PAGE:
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June Books

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Issue: 37 Section: Literature & Ideas Geography: Canada Topics: poetry

May 24, 2006

June Books

watermelon_web.jpgThe Watermelon Social:
Stories by Elaine McCluskey
Gaspereau Press: Kentville, NS, 2006

Don't mistake Elaine McCluskey's title for preciousness. "It used to be an ice cream social," a stout volunteer named Sally explains, "but we switched to watermelon." "Uh huh?" "Lactose intolerance." The events of this school fundraiser exemplify darker social nuances and characters' uneasy relationship to changed circumstance. Tough farm-raised children like the Strongest Woman in the World have acquiesced to strip malls and flat suburban marriage. Physicality is only strength or weakness, and literal strength has been replaced by material competition in a world of real and symbolic competitions where there's never a fair start. Here childhood longing gives way to rage, and when that exhausts itself, to despairing consent: "Georgie didn't mind not having money; he simply couldn't bear the sadness of being poor, the way it wore you down like shingles." McCluskey's beguiling, frequently comic descriptors allow bitter nuance to seep in slowly, and the accomplished structure evades false nostalgia. Each story is an isolated segment of memory, association, or perspective, and each reminds us that a moment can be experienced from any number of mental directions.
--Jane Henderson

Aiken Drum
Peter Sanger
Gaspereau Press: Kentville, NS, 2006

There is no question that the poems in this collection are of the highest calibre; they're skillful and deftly wrought, with a plethora of expertly executed poetic devices. Sanger is a poet's poet, prey to both the advantages and dangers that the term suggests. Read about a "jay clack, heron screik, creak of crow wings/ oaring air, a whistle/ of black duck circling the old green skiff/ which puddered slicked Acheron" (from "After Monteverdi"), and take from it what you will, enjoying the language-play. Or else read Aiken Drum at a desk with an open dictionary, encyclopedia, and one finger stuck in the back of the book to refer to the pages of bibliographical references and notes. Or try "Reed Weaver", a beautiful portrait of a rural craftsman with a terminal illness completing his last two chairs: "… a smell of freshly/ baled hay in the mow and the sun at work,/ greening, still growing/ it seemed. Grains of green light inflected/ the cords as if ancient/ faith, present courage, continued. That autumn/ he died." For my money, Sanger is at his best when drawing inspiration from the world around him without allusion or influence.
--Matthew J. Trafford

airstream_web.jpgAirstream Land Yacht
Ken Babstock
Anansi: Toronto, 2006

This third book is noticeably tougher than Babstock's others; something has changed. Hallmarks of earlier work—a preponderance of tough-guy subject matter (head injuries, bicycle theft, hockey), unabashedly playful "thing-poems," and the tendency to sling slang like a dockworker—are mostly absent here. What remains is the skill that makes Babstock one of today's most exciting poets, in Canada or elsewhere. His verbal acrobatics are in fine form, and that's all that matters. There's a new thoughtfulness here—Babstock has been reading American philosopher Daniel Dennett, whose "philosophy of mind" has obviously influenced pieces like "Materialist" and the book's heart-wrenching finale "Compatabilist" (about keeping tabs on a disaster-prone brother). Equally cerebral are several poems all titled "Explanatory Gap," and they're the best of the bunch, if the most impenetrable. These cover every quirk of human communication, from the perverse joy of being misunderstood to the impossibility of expressing love. And Babstock hasn't lost his sense of fun. Among other improbable twists, "Tarantella," a Valley-Girl monologue, successfully rhymes "l'angoscia del hora della" and "Danny Aiello." The effect is sharply observant, silly, and breathtaking.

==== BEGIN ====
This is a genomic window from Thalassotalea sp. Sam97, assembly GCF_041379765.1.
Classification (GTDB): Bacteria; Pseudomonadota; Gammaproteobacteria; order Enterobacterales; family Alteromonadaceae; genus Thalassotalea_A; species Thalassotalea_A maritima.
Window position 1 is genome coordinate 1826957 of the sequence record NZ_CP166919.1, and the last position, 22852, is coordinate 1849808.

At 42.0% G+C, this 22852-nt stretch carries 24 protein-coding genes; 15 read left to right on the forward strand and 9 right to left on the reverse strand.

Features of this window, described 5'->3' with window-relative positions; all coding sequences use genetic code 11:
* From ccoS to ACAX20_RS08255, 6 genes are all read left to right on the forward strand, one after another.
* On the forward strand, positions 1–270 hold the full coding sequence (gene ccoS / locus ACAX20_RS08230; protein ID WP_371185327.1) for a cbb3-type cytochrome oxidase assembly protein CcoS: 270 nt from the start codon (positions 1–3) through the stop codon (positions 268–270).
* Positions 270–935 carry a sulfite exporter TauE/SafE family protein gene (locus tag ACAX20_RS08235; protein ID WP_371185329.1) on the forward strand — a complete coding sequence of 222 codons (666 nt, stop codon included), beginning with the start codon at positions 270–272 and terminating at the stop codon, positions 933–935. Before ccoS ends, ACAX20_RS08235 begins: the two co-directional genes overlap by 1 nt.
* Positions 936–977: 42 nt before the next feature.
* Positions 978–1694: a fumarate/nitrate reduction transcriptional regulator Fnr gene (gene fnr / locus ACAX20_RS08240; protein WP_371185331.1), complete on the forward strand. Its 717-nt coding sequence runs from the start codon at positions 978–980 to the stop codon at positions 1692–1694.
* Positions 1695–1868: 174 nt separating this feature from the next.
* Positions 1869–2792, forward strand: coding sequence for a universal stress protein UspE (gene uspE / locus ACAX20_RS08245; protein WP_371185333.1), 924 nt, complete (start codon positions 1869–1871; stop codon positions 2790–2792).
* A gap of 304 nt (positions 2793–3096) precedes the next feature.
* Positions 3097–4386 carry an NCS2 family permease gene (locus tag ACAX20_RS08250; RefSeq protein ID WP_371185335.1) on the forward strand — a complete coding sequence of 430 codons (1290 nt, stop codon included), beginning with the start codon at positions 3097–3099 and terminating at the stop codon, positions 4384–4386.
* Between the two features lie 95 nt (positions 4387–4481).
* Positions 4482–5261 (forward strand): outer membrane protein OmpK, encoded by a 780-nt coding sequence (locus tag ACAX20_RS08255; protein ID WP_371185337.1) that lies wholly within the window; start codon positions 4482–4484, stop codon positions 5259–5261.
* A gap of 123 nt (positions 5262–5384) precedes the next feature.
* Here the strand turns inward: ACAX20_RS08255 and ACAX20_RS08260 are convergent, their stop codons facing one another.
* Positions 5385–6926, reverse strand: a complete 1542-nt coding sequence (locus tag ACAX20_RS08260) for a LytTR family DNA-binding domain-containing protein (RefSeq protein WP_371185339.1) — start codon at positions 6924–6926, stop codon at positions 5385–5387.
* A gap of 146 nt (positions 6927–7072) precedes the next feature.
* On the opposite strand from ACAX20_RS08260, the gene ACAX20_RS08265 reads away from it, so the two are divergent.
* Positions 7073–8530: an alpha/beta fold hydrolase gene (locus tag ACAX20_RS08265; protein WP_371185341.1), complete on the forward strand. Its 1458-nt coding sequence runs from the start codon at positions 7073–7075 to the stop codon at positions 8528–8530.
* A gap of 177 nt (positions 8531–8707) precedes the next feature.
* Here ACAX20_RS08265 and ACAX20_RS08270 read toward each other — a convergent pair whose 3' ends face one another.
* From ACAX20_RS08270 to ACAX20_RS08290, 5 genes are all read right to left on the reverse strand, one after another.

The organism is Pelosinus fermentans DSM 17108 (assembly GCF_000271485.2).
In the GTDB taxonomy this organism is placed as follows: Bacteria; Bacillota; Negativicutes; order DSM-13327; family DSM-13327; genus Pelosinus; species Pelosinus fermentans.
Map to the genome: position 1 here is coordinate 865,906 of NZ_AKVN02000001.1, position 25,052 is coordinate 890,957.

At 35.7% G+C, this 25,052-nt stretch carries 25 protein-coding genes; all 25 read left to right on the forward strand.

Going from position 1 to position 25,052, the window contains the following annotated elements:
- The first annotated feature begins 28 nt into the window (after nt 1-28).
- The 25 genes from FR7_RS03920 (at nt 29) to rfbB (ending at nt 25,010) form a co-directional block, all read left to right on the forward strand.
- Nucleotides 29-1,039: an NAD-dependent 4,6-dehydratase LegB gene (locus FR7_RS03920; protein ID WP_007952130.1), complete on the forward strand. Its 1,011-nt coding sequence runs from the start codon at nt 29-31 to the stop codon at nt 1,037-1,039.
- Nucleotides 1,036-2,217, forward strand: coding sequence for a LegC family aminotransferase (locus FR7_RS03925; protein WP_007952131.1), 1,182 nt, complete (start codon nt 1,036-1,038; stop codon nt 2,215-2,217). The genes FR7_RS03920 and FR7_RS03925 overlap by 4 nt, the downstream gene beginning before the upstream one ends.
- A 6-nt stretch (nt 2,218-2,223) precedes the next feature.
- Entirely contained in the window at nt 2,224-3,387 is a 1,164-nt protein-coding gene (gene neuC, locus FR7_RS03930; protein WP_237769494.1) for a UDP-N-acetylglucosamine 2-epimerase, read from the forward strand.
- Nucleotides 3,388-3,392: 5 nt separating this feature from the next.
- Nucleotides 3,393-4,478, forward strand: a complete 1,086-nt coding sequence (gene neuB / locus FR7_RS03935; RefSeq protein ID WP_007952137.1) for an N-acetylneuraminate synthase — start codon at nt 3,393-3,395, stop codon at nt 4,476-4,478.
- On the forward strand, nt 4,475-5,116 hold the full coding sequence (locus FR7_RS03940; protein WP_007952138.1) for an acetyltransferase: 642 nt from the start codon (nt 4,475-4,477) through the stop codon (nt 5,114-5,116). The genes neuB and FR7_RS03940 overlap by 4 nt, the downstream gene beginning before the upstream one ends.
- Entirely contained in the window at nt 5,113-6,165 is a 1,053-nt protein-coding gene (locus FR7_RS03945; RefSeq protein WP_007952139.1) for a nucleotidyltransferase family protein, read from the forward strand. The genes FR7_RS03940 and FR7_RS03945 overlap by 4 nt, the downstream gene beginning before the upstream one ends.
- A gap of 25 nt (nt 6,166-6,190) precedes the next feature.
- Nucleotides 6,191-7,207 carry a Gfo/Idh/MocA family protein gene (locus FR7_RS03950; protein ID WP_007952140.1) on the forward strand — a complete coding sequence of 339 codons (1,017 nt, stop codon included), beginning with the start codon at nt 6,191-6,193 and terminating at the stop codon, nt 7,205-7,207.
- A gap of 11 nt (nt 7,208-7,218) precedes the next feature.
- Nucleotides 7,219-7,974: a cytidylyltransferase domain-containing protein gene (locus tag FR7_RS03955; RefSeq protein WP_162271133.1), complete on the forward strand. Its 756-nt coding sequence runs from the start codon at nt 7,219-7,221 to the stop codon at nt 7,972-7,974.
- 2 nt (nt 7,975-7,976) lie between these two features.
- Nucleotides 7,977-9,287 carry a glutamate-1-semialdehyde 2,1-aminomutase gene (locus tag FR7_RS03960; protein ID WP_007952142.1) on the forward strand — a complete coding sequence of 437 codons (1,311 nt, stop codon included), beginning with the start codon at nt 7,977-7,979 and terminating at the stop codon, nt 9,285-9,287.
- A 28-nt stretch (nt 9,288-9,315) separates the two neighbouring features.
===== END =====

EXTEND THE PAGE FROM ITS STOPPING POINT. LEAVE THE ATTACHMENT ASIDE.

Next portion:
--Regan Taylor

canon_web.jpgThe New Canon: An Anthology of Canadian Poetry
Carmine Starnino, Ed
Signal: Montreal, 2006

Starnino's introduction identifies The New Canon as "a justification of prejudice, an attempt to isolate a tendency in Canadian poetry and make a boast for it." It has a fairly fine-edged axe to grind, i.e., a defence of formal devices like rhyme and metre, and a privileging of energetic sound-play over calmer cadences. It has its failings: notably, out of fifty poets, only ten live west of Ontario, a fact which highlights the accidents of proximity and publicity that make poets known. These may have favoured some poets undeservedly (Geoffrey Cook, of whose selected poems only "The Seals at Green Rock" measures up, Pino Collucio whose contributions are patchy). Most poets showcased here, however, are undeniably rightly championed. Having such a highly specific slice of "good writing" on hand is of inestimable value both for singling out the principles that make it tick (compression, verbal snap and crackle), and for warning of possible pitfalls (a degree of preciousness, too-cute construction). Karen Solie, Todd Swift, Barbara Nickel, Mark Sinnett, Tim Bowling, Iain Higgins; emerging and established writers whose work sets the reader's mind alight.
--Linda Besner

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